Cassini Status Update (Launch +1)
Oct. 16, 1997
11:30 a.m. PDT
Following its spectacular launch into the moonlit sky above Cape Canaveral, FL, at 4:43 a.m. EDT (1:43 a.m. PDT) on Oct. 15, the Cassini spacecraft continues to operate nominally. "The spacecraft is extremely clean and mission operations are proceeding in an excellent manner," said Cassini deputy program manager Ronald Draper.
At one day and nine hours following launch, Cassini is traveling at a velocity of about 4.2 kilometers per second (about 9,223 miles per hour) relative to Earth. Engineers are beginning to look at data from when the Centaur separated from Cassini to correlate after-the-fact information on spacecraft systems with predicted performance. Telemetry recorded on Cassini's solid state recorder will be played back later this week. Extra commands to shut off two commandable heaters (out of 50) for the star camera were added. Radio plasma wave antennas will be deployed in ten days. Updates for engineering software are scheduled for today and tomorrow.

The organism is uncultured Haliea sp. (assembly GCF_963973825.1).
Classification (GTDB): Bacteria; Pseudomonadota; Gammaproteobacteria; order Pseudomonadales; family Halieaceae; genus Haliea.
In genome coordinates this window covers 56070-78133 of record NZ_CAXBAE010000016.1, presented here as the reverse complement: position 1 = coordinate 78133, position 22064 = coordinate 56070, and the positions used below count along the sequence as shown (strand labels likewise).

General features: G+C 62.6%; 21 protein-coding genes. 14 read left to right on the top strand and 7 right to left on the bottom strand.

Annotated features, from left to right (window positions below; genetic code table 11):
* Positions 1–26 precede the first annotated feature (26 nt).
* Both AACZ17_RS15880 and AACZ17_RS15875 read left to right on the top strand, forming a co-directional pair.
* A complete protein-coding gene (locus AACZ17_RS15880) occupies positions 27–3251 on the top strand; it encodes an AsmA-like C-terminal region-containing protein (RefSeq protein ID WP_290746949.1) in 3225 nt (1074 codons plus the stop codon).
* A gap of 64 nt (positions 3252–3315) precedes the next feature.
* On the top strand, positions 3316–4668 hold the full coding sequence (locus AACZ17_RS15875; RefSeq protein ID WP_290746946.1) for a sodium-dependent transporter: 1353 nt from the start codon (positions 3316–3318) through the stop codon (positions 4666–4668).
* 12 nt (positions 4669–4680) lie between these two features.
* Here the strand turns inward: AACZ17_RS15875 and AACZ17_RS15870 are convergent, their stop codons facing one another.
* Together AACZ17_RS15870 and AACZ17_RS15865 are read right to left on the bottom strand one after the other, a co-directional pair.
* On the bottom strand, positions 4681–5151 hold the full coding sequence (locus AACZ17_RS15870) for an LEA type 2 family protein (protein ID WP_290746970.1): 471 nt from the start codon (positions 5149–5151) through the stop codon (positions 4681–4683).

There are no anomalies with the spacecraft, according to Cassini mission director Chris Jones. "I can't recall a launch as perfect as this one," he said, adding that "everything we see is within predictions, with no failures."
Additional information about Cassini-Huygens is online at http://saturn.jpl.nasa.gov.
Cassini will begin orbiting Saturn on July 1, 2004, and release its piggybacked Huygens probe about six months later for descent through the thick atmosphere of the moon Titan. Cassini-Huygens is a cooperative mission of NASA, the European Space Agency and the Italian Space Agency. JPL, a division of the California Institute of Technology in Pasadena, manages the mission for NASA's Office of Space Science, Washington, D.C.